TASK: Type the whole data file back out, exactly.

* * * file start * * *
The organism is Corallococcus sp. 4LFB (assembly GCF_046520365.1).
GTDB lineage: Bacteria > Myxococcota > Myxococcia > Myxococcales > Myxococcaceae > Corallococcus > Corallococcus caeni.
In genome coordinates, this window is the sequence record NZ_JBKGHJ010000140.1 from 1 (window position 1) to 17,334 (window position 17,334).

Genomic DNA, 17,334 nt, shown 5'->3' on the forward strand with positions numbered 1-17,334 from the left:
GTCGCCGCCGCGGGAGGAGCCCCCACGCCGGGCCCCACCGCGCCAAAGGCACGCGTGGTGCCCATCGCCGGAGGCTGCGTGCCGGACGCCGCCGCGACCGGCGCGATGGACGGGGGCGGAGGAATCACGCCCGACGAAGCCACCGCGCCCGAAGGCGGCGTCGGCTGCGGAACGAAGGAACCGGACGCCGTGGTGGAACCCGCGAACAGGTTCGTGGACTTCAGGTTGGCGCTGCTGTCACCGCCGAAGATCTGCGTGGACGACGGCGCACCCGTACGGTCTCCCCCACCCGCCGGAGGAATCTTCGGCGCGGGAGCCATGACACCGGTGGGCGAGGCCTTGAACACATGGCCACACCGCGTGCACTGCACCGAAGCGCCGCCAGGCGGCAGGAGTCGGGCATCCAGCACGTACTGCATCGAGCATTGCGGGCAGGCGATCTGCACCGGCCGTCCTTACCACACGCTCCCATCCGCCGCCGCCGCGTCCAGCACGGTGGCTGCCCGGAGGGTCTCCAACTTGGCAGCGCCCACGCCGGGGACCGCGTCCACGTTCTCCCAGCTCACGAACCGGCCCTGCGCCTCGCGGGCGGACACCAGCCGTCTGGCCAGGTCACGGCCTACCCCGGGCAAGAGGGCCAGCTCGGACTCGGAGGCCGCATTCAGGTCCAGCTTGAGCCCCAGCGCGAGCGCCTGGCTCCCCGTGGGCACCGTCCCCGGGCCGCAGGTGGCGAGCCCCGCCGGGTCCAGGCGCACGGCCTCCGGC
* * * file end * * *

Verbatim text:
The organism is Corallococcus sp. 4LFB (assembly GCF_046520365.1).
GTDB lineage: Bacteria > Myxococcota > Myxococcia > Myxococcales > Myxococcaceae > Corallococcus > Corallococcus caeni.
In genome coordinates, this window is the sequence record NZ_JBKGHJ010000140.1 from 1 (window position 1) to 17,334 (window position 17,334).

Genomic DNA, 17,334 nt, shown 5'->3' on the forward strand with positions numbered 1-17,334 from the left:
GTCGCCGCCGCGGGAGGAGCCCCCACGCCGGGCCCCACCGCGCCAAAGGCACGCGTGGTGCCCATCGCCGGAGGCTGCGTGCCGGACGCCGCCGCGACCGGCGCGATGGACGGGGGCGGAGGAATCACGCCCGACGAAGCCACCGCGCCCGAAGGCGGCGTCGGCTGCGGAACGAAGGAACCGGACGCCGTGGTGGAACCCGCGAACAGGTTCGTGGACTTCAGGTTGGCGCTGCTGTCACCGCCGAAGATCTGCGTGGACGACGGCGCACCCGTACGGTCTCCCCCACCCGCCGGAGGAATCTTCGGCGCGGGAGCCATGACACCGGTGGGCGAGGCCTTGAACACATGGCCACACCGCGTGCACTGCACCGAAGCGCCGCCAGGCGGCAGGAGTCGGGCATCCAGCACGTACTGCATCGAGCATTGCGGGCAGGCGATCTGCACCGGCCGTCCTTACCACACGCTCCCATCCGCCGCCGCCGCGTCCAGCACGGTGGCTGCCCGGAGGGTCTCCAACTTGGCAGCGCCCACGCCGGGGACCGCGTCCACGTTCTCCCAGCTCACGAACCGGCCCTGCGCCTCGCGGGCGGACACCAGCCGTCTGGCCAGGTCACGGCCTACCCCGGGCAAGAGGGCCAGCTCGGACTCGGAGGCCGCATTCAGGTCCAGCTTGAGCCCCAGCGCGAGCGCCTGGCTCCCCGTGGGCACCGTCCCCGGGCCGCAGGTGGCGAGCCCCGCCGGGTCCAGGCGCACGGCCTCCGGC